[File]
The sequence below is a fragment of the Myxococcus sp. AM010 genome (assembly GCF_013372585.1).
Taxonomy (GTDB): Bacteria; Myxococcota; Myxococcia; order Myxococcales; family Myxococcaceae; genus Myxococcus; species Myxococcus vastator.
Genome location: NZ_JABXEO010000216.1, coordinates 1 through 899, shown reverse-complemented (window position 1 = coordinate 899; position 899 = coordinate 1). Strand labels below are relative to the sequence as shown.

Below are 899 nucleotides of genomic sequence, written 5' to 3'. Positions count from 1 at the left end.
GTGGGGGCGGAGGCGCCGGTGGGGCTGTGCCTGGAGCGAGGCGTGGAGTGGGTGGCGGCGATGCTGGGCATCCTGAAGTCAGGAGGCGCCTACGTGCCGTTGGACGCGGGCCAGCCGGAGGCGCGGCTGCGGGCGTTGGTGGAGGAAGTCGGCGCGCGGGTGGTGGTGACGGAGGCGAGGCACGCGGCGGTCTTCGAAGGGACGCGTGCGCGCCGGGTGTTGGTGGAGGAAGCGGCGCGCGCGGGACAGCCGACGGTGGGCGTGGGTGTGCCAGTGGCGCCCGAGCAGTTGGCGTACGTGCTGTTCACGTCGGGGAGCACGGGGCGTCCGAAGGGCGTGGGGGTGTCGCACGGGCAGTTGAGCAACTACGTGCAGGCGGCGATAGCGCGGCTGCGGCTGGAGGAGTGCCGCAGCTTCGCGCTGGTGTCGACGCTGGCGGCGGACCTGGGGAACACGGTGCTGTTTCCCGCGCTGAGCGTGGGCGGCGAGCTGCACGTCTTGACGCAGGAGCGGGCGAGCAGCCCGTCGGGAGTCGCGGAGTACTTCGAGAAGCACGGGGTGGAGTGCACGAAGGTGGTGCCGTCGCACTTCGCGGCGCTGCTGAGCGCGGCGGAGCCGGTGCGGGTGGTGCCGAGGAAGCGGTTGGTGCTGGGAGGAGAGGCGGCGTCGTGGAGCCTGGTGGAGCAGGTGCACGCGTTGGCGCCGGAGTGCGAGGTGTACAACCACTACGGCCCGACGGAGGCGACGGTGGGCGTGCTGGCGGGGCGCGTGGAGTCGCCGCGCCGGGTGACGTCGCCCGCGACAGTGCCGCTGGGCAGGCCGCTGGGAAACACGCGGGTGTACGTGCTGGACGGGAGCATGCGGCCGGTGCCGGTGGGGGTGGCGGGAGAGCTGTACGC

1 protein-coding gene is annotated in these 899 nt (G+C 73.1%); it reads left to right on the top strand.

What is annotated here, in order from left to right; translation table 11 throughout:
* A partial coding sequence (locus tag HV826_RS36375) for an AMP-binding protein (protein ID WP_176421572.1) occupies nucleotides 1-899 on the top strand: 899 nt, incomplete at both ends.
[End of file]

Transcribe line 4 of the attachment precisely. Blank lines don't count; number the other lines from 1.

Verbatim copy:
Below are 899 nucleotides of genomic sequence, written 5' to 3'. Positions count from 1 at the left end.